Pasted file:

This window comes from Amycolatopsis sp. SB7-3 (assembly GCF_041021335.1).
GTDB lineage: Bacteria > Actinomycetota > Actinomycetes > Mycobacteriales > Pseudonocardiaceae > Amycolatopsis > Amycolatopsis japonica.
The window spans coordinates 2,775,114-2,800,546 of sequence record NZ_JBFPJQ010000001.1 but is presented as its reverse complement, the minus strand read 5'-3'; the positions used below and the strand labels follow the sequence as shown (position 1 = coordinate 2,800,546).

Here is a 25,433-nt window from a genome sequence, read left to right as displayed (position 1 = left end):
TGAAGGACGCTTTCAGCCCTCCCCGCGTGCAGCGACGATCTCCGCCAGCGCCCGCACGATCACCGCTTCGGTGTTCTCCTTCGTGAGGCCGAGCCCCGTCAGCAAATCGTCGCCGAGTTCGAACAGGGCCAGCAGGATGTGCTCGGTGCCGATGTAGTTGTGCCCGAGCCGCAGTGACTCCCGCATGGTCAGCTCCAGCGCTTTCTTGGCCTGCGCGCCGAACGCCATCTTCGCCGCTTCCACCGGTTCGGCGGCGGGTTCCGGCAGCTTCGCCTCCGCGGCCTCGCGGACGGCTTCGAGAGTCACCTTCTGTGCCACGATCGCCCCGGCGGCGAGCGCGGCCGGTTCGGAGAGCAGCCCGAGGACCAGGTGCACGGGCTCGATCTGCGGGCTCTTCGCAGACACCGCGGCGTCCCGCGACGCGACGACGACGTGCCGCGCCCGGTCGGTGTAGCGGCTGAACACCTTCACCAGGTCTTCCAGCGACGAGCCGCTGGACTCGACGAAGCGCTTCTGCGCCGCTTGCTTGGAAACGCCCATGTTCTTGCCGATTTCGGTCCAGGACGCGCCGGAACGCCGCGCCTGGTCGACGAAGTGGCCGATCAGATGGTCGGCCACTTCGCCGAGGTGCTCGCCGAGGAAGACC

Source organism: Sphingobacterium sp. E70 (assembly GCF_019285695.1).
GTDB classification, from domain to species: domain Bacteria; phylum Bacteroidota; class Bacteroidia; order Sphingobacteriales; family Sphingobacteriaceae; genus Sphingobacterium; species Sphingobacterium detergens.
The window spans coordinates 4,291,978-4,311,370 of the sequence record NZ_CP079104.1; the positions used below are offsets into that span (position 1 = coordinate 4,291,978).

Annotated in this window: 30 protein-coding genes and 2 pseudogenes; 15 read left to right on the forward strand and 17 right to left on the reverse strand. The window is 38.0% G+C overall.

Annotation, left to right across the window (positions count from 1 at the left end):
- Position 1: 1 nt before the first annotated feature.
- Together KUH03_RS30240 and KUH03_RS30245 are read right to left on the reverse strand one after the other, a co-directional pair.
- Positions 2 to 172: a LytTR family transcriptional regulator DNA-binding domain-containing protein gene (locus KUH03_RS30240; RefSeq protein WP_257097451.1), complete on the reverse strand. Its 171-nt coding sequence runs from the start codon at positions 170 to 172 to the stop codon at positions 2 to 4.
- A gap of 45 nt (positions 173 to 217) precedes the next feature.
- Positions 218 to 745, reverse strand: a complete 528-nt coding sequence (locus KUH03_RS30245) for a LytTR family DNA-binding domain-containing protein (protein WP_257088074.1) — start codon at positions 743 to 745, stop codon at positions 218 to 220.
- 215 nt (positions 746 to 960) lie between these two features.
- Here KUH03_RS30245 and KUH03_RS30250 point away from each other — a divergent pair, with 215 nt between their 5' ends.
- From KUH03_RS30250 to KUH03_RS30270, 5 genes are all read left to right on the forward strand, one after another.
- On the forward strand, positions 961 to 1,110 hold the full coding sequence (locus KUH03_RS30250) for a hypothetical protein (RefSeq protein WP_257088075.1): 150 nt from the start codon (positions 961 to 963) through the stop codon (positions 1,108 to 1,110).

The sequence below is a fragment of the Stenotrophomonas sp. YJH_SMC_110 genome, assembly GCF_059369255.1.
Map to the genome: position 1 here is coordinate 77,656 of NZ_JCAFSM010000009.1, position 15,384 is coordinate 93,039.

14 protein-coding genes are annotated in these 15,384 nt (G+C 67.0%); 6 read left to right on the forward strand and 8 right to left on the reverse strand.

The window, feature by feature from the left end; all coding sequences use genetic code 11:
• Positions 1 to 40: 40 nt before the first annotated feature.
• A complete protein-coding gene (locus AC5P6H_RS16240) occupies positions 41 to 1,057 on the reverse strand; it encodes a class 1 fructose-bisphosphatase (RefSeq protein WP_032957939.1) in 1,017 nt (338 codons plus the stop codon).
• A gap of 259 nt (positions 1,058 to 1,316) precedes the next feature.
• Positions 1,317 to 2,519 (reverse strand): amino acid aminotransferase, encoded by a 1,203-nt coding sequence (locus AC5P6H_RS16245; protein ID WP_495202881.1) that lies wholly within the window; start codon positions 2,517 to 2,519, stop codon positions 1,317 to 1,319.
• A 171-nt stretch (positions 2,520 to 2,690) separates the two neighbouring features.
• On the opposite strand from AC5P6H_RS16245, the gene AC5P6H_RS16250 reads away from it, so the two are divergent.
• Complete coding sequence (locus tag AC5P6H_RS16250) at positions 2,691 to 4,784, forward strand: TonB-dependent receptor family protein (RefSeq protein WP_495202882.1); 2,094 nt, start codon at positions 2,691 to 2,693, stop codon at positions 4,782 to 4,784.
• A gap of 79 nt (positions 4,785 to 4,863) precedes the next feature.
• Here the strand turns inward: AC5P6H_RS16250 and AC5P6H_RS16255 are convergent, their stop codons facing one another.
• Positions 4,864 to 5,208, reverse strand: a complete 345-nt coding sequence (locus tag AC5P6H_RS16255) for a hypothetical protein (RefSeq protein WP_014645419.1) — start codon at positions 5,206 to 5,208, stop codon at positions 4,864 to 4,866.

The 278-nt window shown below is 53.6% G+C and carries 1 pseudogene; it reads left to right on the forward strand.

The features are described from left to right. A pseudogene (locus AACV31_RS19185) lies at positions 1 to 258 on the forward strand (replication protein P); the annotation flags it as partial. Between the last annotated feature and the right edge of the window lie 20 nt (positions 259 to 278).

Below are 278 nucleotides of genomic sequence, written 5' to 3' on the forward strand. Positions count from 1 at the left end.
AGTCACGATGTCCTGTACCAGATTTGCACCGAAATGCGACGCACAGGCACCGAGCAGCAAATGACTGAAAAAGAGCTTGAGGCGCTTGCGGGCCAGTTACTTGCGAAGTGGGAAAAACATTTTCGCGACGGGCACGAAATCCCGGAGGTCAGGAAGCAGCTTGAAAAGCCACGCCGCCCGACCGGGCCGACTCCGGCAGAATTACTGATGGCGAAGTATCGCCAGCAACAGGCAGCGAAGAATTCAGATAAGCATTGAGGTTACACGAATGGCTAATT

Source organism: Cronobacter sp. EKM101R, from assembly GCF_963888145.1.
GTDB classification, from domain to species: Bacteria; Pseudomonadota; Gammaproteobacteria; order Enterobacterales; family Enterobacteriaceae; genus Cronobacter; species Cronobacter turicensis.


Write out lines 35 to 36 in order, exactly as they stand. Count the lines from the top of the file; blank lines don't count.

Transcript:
The features are described from left to right. A pseudogene (locus AACV31_RS19185) lies at positions 1 to 258 on the forward strand (replication protein P); the annotation flags it as partial. Between the last annotated feature and the right edge of the window lie 20 nt (positions 259 to 278).

Below are 278 nucleotides of genomic sequence, written 5' to 3' on the forward strand. Positions count from 1 at the left end.